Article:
AGC: Construction spending maintains momentum, but high fuel and materials costs pose problems in 2006
"Construction spending in November outpaced even the upwardly revised October and September totals," Ken Simonson, chief economist for the Associated General Contractors of America (AGC) says. He was commenting on new Census Bureau figures that showed the value of construction put in place set a record of $1.15 trillion at a seasonally adjusted annual rate, up 0.2 percent from October. The totals for October and September were revised up by one percent apiece from last month's estimates.
"Growth has been steady and well distributed among the major construction segments for the past several months," Simonson observes. "For the first 11 months of 2005, total construction was nine percent higher than in the same months of 2004. Private residential construction grew 11 percent, public construction, eight percent, and private nonresidential, five percent.
"The leading categories have been multi-retail (general merchandise, shopping centers, and shopping malls), up 25 percent year-to-date; manufacturing construction, 23 percent; private multifamily, 21 percent; hospitals, 13 percent; private single-family, 12 percent; and highways and streets, 11 percent," Simonson notes.
"Fast-rising materials and fuel costs have exaggerated the growth in some of these categories, especially highway construction," Simonson adds.
"For 2006, I expect the cost of fuel, asphalt, and plastics such as polyvinyl chloride (PVC) pipe, to average 10 to 20 percent higher than in 2005, because of high petroleum and natural gas costs," he predicts. "Copper remains expensive, and I expect continuing spot shortages of cement that will push concrete prices higher nationwide. However, steel, wood, and gypsum products should be no higher on average than in 2005 despite a lot of month-to-month volatility.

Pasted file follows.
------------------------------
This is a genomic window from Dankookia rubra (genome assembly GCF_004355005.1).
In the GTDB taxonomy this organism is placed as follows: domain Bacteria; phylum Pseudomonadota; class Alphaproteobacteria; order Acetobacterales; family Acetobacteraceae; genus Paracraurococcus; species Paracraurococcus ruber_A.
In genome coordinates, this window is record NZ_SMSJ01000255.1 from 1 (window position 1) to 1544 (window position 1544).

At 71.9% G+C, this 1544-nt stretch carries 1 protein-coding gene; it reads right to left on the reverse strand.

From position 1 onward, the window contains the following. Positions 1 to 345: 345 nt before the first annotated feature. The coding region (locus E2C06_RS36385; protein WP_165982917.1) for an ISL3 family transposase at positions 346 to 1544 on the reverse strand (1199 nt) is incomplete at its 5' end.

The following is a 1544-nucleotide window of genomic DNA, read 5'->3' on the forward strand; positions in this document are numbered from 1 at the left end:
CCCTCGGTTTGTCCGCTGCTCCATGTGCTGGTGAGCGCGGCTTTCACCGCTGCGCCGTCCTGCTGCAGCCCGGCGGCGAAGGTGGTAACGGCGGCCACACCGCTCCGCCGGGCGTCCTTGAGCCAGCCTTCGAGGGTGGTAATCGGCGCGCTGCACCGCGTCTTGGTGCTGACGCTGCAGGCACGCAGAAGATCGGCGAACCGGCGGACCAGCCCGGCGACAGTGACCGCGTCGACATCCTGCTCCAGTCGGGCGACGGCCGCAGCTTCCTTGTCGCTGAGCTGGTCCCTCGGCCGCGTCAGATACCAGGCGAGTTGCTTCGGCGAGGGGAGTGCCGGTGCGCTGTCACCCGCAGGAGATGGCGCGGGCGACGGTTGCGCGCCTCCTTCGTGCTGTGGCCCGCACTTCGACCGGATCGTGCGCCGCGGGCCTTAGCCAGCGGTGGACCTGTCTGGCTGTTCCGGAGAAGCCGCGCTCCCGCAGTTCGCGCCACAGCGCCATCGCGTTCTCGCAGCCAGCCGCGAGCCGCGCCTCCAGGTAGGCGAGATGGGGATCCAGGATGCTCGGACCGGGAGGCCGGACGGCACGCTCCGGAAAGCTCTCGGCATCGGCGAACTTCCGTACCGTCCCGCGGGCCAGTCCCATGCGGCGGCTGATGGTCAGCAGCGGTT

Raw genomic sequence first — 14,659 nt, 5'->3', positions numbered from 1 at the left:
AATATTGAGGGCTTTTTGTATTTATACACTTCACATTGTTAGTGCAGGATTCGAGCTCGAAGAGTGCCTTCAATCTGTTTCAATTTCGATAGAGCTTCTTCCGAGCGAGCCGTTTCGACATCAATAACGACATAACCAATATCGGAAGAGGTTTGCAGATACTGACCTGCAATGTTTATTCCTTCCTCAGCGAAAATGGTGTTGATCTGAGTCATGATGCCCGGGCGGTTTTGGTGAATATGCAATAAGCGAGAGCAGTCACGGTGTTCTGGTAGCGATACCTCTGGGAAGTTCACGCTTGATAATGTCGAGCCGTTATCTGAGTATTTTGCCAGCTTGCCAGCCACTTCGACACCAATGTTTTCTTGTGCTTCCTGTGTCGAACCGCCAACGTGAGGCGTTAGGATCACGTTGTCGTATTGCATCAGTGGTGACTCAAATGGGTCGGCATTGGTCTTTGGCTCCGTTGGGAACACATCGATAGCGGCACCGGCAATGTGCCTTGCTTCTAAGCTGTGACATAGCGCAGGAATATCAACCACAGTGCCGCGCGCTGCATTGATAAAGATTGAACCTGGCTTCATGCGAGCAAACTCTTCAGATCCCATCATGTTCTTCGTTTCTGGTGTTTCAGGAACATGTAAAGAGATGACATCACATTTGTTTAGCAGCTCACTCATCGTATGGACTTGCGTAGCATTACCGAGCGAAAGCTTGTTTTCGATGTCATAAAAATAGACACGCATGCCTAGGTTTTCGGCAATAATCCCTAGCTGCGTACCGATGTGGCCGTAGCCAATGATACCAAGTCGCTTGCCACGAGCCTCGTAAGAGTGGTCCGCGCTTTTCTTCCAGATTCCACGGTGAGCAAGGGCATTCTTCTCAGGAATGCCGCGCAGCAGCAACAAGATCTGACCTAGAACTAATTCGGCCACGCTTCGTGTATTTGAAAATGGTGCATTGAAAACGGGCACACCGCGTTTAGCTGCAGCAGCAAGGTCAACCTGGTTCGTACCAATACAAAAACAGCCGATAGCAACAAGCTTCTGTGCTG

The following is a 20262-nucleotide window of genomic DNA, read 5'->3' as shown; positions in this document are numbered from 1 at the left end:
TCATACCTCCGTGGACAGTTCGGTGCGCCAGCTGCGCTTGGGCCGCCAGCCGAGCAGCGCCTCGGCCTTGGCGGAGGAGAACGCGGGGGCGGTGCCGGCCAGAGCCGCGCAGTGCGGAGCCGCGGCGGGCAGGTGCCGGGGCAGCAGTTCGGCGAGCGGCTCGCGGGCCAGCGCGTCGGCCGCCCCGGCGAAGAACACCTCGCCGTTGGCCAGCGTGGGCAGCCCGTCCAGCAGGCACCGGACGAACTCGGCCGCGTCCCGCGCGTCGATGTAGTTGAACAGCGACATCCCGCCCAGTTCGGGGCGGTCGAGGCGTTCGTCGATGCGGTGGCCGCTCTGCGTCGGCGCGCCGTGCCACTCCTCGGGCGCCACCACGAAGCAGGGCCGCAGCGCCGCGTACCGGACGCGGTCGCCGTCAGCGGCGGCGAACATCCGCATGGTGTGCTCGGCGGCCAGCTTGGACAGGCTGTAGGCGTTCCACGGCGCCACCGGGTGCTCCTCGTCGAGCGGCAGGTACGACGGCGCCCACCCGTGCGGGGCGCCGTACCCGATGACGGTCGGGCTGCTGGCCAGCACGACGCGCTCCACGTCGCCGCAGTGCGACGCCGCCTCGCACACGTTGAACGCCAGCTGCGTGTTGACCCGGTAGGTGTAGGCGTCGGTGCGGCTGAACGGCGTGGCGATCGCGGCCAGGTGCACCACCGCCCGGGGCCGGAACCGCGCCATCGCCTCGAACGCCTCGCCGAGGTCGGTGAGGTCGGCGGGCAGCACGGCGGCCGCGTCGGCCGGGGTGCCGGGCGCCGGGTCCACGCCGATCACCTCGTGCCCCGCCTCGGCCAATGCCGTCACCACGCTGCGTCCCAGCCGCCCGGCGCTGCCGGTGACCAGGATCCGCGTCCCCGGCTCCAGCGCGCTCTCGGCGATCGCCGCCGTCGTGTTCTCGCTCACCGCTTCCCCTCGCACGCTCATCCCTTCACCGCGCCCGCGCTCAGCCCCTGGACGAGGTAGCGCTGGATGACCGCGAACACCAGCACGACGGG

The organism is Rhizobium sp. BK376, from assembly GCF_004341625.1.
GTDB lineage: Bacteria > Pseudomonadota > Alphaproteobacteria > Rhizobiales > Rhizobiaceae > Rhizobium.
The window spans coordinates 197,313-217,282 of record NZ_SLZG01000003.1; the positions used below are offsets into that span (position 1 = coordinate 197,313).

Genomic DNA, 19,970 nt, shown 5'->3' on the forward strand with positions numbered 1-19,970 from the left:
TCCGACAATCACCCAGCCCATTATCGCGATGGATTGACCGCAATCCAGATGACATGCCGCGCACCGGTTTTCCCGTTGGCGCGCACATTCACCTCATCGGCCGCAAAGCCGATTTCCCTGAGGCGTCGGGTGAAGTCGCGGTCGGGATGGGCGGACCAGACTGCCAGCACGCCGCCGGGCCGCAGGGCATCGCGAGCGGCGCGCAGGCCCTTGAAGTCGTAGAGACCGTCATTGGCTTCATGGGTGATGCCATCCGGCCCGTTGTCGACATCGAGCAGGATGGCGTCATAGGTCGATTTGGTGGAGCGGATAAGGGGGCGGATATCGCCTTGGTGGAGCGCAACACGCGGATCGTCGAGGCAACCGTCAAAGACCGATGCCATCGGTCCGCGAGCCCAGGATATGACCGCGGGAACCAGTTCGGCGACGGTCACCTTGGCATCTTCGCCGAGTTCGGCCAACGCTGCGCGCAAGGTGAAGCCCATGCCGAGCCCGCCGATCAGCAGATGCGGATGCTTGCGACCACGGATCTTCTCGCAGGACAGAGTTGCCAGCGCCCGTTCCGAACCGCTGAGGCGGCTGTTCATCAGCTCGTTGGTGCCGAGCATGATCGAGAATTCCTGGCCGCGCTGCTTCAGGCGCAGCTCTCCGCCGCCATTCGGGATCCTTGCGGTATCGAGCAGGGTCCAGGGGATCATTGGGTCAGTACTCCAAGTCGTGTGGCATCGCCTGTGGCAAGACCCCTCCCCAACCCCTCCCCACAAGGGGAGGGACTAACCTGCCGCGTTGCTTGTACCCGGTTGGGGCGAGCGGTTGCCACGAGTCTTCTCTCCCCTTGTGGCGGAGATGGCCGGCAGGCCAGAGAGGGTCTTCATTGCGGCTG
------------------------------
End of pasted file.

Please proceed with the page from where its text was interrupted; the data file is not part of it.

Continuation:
"The leading construction segments are likely to be manufacturing, health care, and lodging," Simonson says. "Single-family construction will fade as the year goes on.
"I'm worried that states will have a hard time maintaining growth in highway construction," he concludes. "High fuel prices are bringing down fuel consumption, which in turn lowers state and federal highway trust fund receipts."
Wage & benefits survey available
ARTBA offers 2006 data
Are you interested in learning more about what contractors in your area are paying their employees? The American Road & Transportation Builders Association Transportation Development Foundation's (ARTBA-TDF) 2006 "Transportation Contractors Salary & Benefits Survey" can help.
The new ARTBA-TDF publication provides data for 30 office and field positions found in a typical firm in the transportation construction industry. Detailed salary, bonus and benefits information is also included.
The survey results were based on responses from contractors representing firms of all sizes and from across the country. Results are presented nationally and in five regional divisions. Specific information is provided on compensation for small (less than $5 million), medium ($5-$50 million) and large (more than $50 million) firms.
The publication also includes the average, high and low salaries and bonuses for top executives, office personnel and field workers. Hourly wage and benefit information is provided for hourly workers, both skilled and unskilled. Workforce composition such as the number of unionized, Hispanic, African-American and women hourly and salaried employees is also available, broken down by region.
The 150-page survey can be purchased for $200 by contacting ARTBA's Beth Tilahun at (202) 289-4434 or by visiting www.artbasalarysurveys.com.
Forney goes west
Testing equipment company opens second customer service center
Forney Inc., a manufacturer of testing equipment for the construction industry, has opened a second customer service center in Denver, CO. The center will be known as Forney West. The move is part of Forney's ongoing commitment to improving customer service. Customers will see shipping times and costs much reduced. Technical expertise will be available 12 hours a day.